Saturday, December 18, 2010

From Mazar to Kabul

Up early to depart and off to the Mazar airport.  Plane delayed, no make that canceled.  At least we were in a comfortable waiting area. See photo.

Also when Pamir Air cancels, they may be saving your life as their safety record is wanting.  In May they crashed on a run from the North into Kabul killing all 44.
Flights are full.  Bus is an option, but Hussein says that even he will only go by bus in traditional Afghan clothes, so I need to go shopping.  Driving is another option as very few problems have been reported recently but Taliban’s progress in the neighboring province makes me nervous.

Fortunately Kam airways comes through and I am on the 1:30 flight. There last serious crash was 5 years ago which they say with pride.  Of course it was the deadliest in Afghan aviation history, killing all 104 passengers.  These guys are cutthroat competitors; when you Google “Pamir Airways Crash” there is a paid ad for Kam Air.
This time we leave the waiting area and get frisked 4 times and all bags searched two times thoroughly.  I gave salmon pills to the first guy and a JOE bracelet (which I told him everyone in America is wearing) to the other guy.  We eventually finished the ¼ mile gauntlet and got to the terminal. 

They directed us into an old hangar; pretty sweet. 

Explosion and helocpters. This guy didn't flinch!
 All of a sudden there was a bunch of helocopters buzzing the field and a teeth shaking explosion.  I got up and went out to see.  Weird, because I was the only one to move.  Not sure if that meant I was the only guy curious about this everyday event or I was the only guy dumb enough to walk TOWARD an explosion.  Anyway, nothing more came of it except lots of military guys on the runways.

I got back to Kabul exhausted but upgraded.  The Gandamack was full so I am at the Serena which is very nice.  I used to be teased about being able to put a nice spin on anything (“Brotherton, you could shine shit” was a phrase I heard more than once.)  But these guys are the pros.  The Serena actually promotes the fact that it has not been bombed since the suicide bombers in 2008 killed only 4 people.   
Side story – Why travel?  I encourage all my kids to travel as much as they can to as many interesting places as possible.  One of the reasons is that when you are home or on a subway or on a beach reading, the book will come alive when it refers to a place you have been.  The book I am reading keeps referring to the Serena Hotel Bombing, which is not really the best illustration of the point, but reading that inside the Serena 24 months after the event is kind of cool.
Why go to Afghanistan now?  Tia asked this question for which I had no good answer, except that the opportunity arose now and I am old enough to know that an opportunity deferred may be an opportunity missed. (Or as Rhoady used to say to Riley, “At our age, a penny saved is a penny wasted.”)

Megan asked why go to someplace that most of the people who are there would give anything to get out of?  That was tougher because it sounded just like the kind of thing I would say.  The interesting thing is that life is pretty much going on as usual.  The Afghans are known for their resiliency and it shows.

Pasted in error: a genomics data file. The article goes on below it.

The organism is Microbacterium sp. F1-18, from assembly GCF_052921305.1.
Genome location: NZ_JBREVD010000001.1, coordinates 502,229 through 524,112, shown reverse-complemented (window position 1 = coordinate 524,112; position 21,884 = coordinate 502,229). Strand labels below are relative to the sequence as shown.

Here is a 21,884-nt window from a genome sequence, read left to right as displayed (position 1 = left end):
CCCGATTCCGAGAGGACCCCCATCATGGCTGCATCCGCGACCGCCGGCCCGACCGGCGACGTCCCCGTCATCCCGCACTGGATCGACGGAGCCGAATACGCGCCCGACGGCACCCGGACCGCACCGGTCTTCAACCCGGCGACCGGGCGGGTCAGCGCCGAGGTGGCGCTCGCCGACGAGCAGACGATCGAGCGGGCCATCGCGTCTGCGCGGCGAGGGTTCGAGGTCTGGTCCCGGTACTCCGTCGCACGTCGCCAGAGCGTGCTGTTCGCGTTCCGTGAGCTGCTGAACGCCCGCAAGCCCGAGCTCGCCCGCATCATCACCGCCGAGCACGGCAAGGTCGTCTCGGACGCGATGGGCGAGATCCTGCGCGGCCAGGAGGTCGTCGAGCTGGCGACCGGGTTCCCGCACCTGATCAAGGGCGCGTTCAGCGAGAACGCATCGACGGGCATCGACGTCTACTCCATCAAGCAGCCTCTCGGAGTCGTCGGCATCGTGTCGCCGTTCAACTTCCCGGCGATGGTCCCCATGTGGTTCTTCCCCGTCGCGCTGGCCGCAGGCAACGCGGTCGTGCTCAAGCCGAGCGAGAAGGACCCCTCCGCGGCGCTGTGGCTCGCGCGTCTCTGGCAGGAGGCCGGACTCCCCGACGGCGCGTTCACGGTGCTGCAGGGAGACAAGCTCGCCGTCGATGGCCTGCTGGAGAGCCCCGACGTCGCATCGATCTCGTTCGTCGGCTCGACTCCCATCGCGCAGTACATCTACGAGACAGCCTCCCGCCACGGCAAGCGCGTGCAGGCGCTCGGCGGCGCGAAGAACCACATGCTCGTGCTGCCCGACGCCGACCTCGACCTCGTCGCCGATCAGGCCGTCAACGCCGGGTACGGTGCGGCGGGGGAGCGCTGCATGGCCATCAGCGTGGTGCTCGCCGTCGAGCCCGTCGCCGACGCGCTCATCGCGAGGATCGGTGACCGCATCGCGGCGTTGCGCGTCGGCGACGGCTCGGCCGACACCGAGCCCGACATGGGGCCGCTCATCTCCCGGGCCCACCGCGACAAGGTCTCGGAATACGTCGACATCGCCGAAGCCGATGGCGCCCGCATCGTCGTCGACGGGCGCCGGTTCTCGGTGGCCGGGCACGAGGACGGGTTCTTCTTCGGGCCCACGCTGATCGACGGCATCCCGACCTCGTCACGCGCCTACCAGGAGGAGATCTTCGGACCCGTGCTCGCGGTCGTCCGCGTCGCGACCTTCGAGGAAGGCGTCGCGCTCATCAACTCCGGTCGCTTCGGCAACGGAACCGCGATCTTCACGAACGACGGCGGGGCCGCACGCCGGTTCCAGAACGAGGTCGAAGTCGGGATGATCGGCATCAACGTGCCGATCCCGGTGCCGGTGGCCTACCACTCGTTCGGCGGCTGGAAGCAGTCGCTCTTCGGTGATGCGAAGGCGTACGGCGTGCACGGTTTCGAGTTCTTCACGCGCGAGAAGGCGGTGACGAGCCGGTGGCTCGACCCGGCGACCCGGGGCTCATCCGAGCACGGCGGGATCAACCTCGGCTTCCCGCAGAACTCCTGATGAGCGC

One weird aspect of staying at the Serena (in addition to very tight security) is the characters you see here.  A war zone where money is (over)flowing attracts some interesting characters.  They are mercenaries and look the role.  I sense that the people of Kabul who used to love Americans (because they thought we were all people with long hair who smiled all the time) feel differently now.  It is partly because of the war machine that is here but I think the mercenaries do not represent us well.  I noticed a friendlier attitude in Mazar than here.

I saw a lot of Kabul today including Babur’s Gardens.  It is a great place of relative tranquility in this crazy city.  The guy wouldn’t let me pay the Afghan rate of 50 cents.  My silly beard hat and scarf had him going until he got right in my face and asked something.  I counted to ten in Farsi which didn’t impress him at all.  The honky rate is $5. 

The incense from this little  guy was an extra quarter. He would swing that incense burner at me, although as best I could tell it was only burning charcoal.  Still to smell like smoke is a bargain for 25 cents.

The gardens were great and I especially enjoyed hanging there and I enjoyed Babur's tomb and being with my friend Hussein and my new brother Quaderi.  He even called his son to tell him he has a new Uncle Joe.
Touring around the City, we saw cool things on all sides.  I love meat scenes in the third world; reminds me to keep up the vegetarianism.

I also saw my second Great Wall. The first one is of course in China but this one has its own great story.

Legend has it that a 6th century Afghan king was so worried about the security of his city, Kabul, that he forced all his male subjects to build a wall on the hilltops surrounding the town. Those that were too lazy, tired or sick to work would be buried in the wall's foundations. The peasants eventually revolted, killing the king and burying his remains along with the commoners he persecuted.

I saw a car wearing a Burka:

and alot of damage from the Civil War:

I had a great afghan meal tonight at place called Sufi with an old friend from Seattle who has been here most of the last ten years.  Tomorrow, Sunday, I know will be interesting.   I will be addressing the judges of the anti-corruption courts. 

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